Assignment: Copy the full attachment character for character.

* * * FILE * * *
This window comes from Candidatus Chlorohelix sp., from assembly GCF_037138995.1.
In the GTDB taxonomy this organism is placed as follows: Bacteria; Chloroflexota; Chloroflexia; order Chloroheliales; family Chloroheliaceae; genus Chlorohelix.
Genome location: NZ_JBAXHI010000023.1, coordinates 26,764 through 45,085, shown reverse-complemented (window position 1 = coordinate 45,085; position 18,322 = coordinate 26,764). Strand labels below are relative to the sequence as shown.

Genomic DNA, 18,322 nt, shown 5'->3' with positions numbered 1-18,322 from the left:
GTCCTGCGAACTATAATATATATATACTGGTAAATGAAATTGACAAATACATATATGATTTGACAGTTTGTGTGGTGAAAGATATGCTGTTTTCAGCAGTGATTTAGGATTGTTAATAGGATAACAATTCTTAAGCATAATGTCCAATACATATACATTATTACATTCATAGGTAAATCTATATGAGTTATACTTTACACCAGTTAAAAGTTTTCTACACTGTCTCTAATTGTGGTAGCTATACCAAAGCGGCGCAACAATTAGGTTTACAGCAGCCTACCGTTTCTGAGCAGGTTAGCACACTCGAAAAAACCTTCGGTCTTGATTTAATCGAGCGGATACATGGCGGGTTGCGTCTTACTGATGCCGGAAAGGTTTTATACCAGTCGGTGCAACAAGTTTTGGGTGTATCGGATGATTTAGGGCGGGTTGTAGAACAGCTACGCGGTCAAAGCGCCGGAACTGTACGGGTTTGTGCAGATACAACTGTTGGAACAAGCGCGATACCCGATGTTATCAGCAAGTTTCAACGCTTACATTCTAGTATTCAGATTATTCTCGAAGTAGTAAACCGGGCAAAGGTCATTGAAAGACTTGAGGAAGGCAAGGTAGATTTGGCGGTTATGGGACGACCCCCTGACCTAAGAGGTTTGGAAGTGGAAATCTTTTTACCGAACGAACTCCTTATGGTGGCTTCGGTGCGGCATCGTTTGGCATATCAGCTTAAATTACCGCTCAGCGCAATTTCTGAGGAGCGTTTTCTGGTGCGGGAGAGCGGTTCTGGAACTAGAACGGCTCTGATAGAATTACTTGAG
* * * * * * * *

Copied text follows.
This window comes from Candidatus Chlorohelix sp., from assembly GCF_037138995.1.
In the GTDB taxonomy this organism is placed as follows: Bacteria; Chloroflexota; Chloroflexia; order Chloroheliales; family Chloroheliaceae; genus Chlorohelix.
Genome location: NZ_JBAXHI010000023.1, coordinates 26,764 through 45,085, shown reverse-complemented (window position 1 = coordinate 45,085; position 18,322 = coordinate 26,764). Strand labels below are relative to the sequence as shown.

Genomic DNA, 18,322 nt, shown 5'->3' with positions numbered 1-18,322 from the left:
GTCCTGCGAACTATAATATATATATACTGGTAAATGAAATTGACAAATACATATATGATTTGACAGTTTGTGTGGTGAAAGATATGCTGTTTTCAGCAGTGATTTAGGATTGTTAATAGGATAACAATTCTTAAGCATAATGTCCAATACATATACATTATTACATTCATAGGTAAATCTATATGAGTTATACTTTACACCAGTTAAAAGTTTTCTACACTGTCTCTAATTGTGGTAGCTATACCAAAGCGGCGCAACAATTAGGTTTACAGCAGCCTACCGTTTCTGAGCAGGTTAGCACACTCGAAAAAACCTTCGGTCTTGATTTAATCGAGCGGATACATGGCGGGTTGCGTCTTACTGATGCCGGAAAGGTTTTATACCAGTCGGTGCAACAAGTTTTGGGTGTATCGGATGATTTAGGGCGGGTTGTAGAACAGCTACGCGGTCAAAGCGCCGGAACTGTACGGGTTTGTGCAGATACAACTGTTGGAACAAGCGCGATACCCGATGTTATCAGCAAGTTTCAACGCTTACATTCTAGTATTCAGATTATTCTCGAAGTAGTAAACCGGGCAAAGGTCATTGAAAGACTTGAGGAAGGCAAGGTAGATTTGGCGGTTATGGGACGACCCCCTGACCTAAGAGGTTTGGAAGTGGAAATCTTTTTACCGAACGAACTCCTTATGGTGGCTTCGGTGCGGCATCGTTTGGCATATCAGCTTAAATTACCGCTCAGCGCAATTTCTGAGGAGCGTTTTCTGGTGCGGGAGAGCGGTTCTGGAACTAGAACGGCTCTGATAGAATTACTTGAG